While growing up, Rep. Davis worked in his parents鈥 restaurant, so he鈥檚 seen first-hand the daily challenges faced by small business owners. In his role as Projects Director for Congressman John Shimkus, Rep. Davis became intimately familiar with the role that the federal government plays in our communities, where it can help, and where it can hurt. He was instrumental in helping Illinois citizens and communities cut through government red tape and works daily to provide support and relief to a wide array of important local projects.

On July 16聽this year, Rep. Davis, as an original co-sponsor, introduced HR 7647, a bill that would enact a COVID-19 related delay regarding annual limitation on cost-sharing for group health plans and individual and small group health insurance coverage, saying, 鈥淧atients should not face even more financial barriers to receiving the drugs they need to stay healthy, especially during this pandemic, and particularly for those with chronic conditions who are vulnerable to COVID-19.鈥 HFA is proud to recognize Rep. Davis for his leadership in efforts to reduce the burdens of copay accumulator programs for the rare and chronic conditions community.

 

Rep. Eric Swalwell. Growing up in what now is California鈥檚 Fifteenth Congressional District taught Eric Swalwell a lot about hard work, strong principles, and planning for a brighter future.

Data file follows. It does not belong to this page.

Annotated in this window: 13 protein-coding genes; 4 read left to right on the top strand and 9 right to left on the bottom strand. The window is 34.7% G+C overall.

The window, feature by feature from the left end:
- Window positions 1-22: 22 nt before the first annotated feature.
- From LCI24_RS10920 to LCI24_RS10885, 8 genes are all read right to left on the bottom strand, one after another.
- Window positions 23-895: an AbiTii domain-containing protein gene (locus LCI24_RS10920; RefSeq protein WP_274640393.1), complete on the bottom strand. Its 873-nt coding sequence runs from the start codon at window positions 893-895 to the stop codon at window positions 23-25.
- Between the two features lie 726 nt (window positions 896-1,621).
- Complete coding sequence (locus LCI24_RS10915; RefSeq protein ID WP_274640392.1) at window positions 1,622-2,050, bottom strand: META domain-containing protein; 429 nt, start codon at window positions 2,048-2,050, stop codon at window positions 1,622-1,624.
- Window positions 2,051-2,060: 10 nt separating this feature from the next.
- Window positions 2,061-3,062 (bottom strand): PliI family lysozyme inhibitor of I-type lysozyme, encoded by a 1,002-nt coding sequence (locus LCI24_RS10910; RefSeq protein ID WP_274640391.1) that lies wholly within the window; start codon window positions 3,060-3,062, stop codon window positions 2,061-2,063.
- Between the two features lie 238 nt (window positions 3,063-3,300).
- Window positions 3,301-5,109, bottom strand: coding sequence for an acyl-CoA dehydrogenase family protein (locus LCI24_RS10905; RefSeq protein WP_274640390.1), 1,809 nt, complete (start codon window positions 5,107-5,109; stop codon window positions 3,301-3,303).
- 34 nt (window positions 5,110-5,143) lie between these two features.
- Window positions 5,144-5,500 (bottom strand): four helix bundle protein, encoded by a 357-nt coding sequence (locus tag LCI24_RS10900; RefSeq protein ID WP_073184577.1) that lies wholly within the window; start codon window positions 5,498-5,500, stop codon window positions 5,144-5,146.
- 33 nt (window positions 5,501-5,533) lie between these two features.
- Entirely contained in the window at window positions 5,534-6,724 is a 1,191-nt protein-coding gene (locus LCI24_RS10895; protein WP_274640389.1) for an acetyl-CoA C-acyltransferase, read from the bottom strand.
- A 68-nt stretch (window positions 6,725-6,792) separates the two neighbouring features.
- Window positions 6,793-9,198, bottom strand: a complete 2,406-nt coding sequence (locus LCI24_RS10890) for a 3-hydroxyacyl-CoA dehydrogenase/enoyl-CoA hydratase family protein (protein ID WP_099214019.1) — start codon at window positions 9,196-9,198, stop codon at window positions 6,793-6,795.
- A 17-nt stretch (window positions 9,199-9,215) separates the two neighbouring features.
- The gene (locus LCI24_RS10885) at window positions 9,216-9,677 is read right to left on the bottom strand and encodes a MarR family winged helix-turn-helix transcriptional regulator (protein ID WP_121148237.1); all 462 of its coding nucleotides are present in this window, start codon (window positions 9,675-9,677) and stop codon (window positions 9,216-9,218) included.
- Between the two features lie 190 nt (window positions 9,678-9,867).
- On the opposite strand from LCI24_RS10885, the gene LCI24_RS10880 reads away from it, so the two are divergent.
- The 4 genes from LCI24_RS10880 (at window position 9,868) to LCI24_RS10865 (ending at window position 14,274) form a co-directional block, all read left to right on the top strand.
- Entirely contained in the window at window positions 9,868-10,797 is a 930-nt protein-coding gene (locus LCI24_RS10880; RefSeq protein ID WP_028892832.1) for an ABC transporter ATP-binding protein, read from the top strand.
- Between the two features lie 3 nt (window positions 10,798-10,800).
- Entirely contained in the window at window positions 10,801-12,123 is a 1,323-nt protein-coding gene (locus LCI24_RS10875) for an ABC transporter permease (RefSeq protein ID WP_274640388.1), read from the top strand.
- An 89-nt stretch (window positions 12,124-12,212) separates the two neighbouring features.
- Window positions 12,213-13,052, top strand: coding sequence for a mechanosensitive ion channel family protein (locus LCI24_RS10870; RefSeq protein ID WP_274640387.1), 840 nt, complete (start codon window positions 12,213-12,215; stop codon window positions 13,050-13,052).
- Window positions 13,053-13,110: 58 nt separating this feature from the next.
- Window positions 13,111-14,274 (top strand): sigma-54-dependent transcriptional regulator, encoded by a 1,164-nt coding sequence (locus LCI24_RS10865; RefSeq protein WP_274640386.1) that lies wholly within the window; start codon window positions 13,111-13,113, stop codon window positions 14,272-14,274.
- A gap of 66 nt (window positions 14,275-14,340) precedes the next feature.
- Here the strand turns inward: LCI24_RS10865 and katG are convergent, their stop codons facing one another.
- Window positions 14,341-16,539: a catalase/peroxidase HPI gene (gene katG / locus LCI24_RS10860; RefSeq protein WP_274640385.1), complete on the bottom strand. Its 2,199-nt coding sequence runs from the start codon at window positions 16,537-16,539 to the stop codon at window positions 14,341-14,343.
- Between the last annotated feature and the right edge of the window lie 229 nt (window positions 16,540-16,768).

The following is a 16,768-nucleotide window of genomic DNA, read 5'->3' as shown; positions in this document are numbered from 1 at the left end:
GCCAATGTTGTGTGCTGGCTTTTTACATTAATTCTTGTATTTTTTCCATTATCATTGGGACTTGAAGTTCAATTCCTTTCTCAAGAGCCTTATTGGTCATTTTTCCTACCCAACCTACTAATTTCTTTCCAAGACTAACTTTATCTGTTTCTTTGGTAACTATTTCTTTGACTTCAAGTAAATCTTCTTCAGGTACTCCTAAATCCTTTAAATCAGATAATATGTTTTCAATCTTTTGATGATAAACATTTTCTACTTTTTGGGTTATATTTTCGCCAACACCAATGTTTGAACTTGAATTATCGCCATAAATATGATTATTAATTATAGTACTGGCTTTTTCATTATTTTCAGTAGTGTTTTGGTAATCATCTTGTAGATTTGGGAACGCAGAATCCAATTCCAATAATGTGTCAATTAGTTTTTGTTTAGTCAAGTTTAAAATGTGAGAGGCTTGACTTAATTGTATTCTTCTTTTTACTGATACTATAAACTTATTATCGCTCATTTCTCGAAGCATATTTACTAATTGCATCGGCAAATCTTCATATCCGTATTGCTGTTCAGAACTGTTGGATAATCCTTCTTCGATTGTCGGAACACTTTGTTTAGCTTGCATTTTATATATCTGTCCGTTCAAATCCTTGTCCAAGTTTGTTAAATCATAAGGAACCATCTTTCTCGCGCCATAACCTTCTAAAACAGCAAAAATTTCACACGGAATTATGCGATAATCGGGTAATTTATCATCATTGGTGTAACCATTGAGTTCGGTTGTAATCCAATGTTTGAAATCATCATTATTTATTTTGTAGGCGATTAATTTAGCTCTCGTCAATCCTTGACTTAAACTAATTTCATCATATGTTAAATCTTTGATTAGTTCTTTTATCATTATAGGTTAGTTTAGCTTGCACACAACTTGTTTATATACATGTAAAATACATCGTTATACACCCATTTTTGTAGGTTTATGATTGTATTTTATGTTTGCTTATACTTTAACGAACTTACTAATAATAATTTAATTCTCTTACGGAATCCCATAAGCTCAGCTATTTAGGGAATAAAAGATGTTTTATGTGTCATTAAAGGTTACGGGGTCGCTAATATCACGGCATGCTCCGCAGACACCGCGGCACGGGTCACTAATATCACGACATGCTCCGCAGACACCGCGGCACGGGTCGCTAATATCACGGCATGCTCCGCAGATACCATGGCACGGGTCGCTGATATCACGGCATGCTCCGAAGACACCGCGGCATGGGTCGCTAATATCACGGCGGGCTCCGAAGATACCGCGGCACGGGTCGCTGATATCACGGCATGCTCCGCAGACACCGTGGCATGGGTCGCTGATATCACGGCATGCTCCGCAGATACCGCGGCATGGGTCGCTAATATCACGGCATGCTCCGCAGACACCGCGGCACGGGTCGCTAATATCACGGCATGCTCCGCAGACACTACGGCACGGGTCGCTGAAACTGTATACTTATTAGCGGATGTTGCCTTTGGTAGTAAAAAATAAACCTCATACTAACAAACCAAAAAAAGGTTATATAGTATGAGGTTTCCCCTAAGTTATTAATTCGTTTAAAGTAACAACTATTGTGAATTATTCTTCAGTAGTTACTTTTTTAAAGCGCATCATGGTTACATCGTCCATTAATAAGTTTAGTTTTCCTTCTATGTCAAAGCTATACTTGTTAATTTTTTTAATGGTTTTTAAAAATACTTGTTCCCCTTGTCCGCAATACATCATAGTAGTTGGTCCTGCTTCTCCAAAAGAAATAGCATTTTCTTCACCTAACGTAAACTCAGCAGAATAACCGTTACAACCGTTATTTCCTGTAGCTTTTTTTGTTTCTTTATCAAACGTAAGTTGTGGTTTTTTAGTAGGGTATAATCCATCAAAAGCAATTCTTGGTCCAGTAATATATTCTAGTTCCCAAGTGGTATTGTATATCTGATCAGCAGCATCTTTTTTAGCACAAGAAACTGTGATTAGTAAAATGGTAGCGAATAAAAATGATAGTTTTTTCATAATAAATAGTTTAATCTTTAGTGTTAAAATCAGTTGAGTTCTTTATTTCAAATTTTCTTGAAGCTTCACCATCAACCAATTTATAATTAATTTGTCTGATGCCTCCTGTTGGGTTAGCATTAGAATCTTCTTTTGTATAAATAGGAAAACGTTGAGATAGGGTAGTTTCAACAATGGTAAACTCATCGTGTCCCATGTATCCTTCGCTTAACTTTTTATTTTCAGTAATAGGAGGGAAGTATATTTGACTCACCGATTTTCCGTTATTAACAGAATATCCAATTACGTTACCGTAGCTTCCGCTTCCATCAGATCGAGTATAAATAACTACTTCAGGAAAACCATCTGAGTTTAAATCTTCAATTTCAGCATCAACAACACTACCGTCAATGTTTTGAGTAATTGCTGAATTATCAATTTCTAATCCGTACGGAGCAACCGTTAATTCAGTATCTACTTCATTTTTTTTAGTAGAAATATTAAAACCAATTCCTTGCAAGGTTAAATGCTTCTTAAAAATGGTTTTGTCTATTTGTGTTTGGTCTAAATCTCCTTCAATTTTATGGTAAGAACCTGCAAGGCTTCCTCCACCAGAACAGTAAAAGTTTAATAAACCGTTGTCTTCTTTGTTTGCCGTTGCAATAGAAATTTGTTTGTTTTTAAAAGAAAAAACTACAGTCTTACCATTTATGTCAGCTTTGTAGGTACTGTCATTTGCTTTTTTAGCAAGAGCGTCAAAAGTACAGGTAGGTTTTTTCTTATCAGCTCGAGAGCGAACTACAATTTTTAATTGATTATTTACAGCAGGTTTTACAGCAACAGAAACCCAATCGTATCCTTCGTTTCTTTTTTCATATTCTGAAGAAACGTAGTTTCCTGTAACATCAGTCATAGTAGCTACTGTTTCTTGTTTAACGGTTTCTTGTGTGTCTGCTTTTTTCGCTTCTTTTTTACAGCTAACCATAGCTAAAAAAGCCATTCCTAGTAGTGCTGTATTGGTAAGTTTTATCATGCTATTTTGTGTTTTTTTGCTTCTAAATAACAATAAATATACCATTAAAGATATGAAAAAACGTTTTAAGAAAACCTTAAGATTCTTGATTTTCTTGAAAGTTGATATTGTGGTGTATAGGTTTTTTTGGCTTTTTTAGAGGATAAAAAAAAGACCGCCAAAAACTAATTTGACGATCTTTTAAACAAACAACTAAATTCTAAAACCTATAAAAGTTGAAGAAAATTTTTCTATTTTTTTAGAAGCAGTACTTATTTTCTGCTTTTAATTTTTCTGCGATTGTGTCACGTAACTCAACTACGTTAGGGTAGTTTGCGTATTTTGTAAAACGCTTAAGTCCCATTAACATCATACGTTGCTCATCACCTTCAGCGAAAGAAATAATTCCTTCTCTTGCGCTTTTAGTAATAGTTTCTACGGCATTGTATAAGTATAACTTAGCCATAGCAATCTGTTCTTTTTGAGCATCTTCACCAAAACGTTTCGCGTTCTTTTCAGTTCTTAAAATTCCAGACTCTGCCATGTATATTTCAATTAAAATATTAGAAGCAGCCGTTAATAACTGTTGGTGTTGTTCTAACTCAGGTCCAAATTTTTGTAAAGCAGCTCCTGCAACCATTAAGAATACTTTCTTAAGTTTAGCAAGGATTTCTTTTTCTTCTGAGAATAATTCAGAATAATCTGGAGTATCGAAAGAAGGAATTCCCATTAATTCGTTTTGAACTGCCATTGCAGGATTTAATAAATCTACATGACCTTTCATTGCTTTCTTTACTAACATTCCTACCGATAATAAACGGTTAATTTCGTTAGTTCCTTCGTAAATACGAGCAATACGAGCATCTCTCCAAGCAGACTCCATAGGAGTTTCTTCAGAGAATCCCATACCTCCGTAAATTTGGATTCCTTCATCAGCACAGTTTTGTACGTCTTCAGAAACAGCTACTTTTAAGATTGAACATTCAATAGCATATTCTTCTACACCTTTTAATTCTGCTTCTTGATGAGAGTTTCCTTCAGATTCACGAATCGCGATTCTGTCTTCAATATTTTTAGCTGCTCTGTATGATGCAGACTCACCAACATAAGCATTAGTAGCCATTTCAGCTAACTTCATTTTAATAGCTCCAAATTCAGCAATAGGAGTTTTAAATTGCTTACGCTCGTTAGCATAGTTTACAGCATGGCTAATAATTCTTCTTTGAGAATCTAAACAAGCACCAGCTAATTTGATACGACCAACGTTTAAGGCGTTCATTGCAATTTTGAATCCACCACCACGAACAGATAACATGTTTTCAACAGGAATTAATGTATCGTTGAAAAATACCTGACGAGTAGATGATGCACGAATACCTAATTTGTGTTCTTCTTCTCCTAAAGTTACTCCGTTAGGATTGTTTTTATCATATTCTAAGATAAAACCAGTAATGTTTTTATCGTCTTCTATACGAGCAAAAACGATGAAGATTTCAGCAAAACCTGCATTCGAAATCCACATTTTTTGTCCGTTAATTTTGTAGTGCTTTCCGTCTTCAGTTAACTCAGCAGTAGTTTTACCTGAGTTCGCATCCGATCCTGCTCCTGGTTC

The oldest of four boys and son to Eric Sr., a retired police officer, and Vicky, who works as an administrative assistant, Rep. Swalwell was raised and attended public schools in the East Bay. A Division I soccer scholarship was his ticket to becoming the first person in his family to go to college. During college, he worked as an unpaid intern in the office of his representative, Congresswoman Ellen Tauscher, and so was on Capitol Hill on Sept. 11, 2001. This inspired his first legislative achievement: using his Student Government Association position to create a public-private college scholarship program for students who lost parents in the attacks.

After earning undergraduate and law degrees from the University of Maryland, Rep. Swalwell returned to the East Bay to serve as a prosecutor in the Alameda County District Attorney鈥檚 Office for seven years. He also served as chairman of the Dublin Heritage & Cultural Arts Commission, on the Dublin Planning Commission, and was elected to the Dublin City Council.

Rep. Swalwell in 2012 was elected to represent California鈥檚 Fifteenth Congressional District, which includes a large part of the East Bay.

In February 2020, Rep. Swalwell was one of the original founders of the Congressional Personalized Medicine Caucus, which was formed with the goal of reminding other Members of Congress that precision medicine and other new technologies can help lower costs for patients. The bicameral, bipartisan caucus seeks to expand support for, and knowledge of, personalized medicine by enhancing public awareness of the field and advocating for policies in support of its advancement. HFA is proud to recognize Rep. Swalwell for his leadership in the field of personalized medicine and helping to make customizable health care attainable and accessible for all Americans.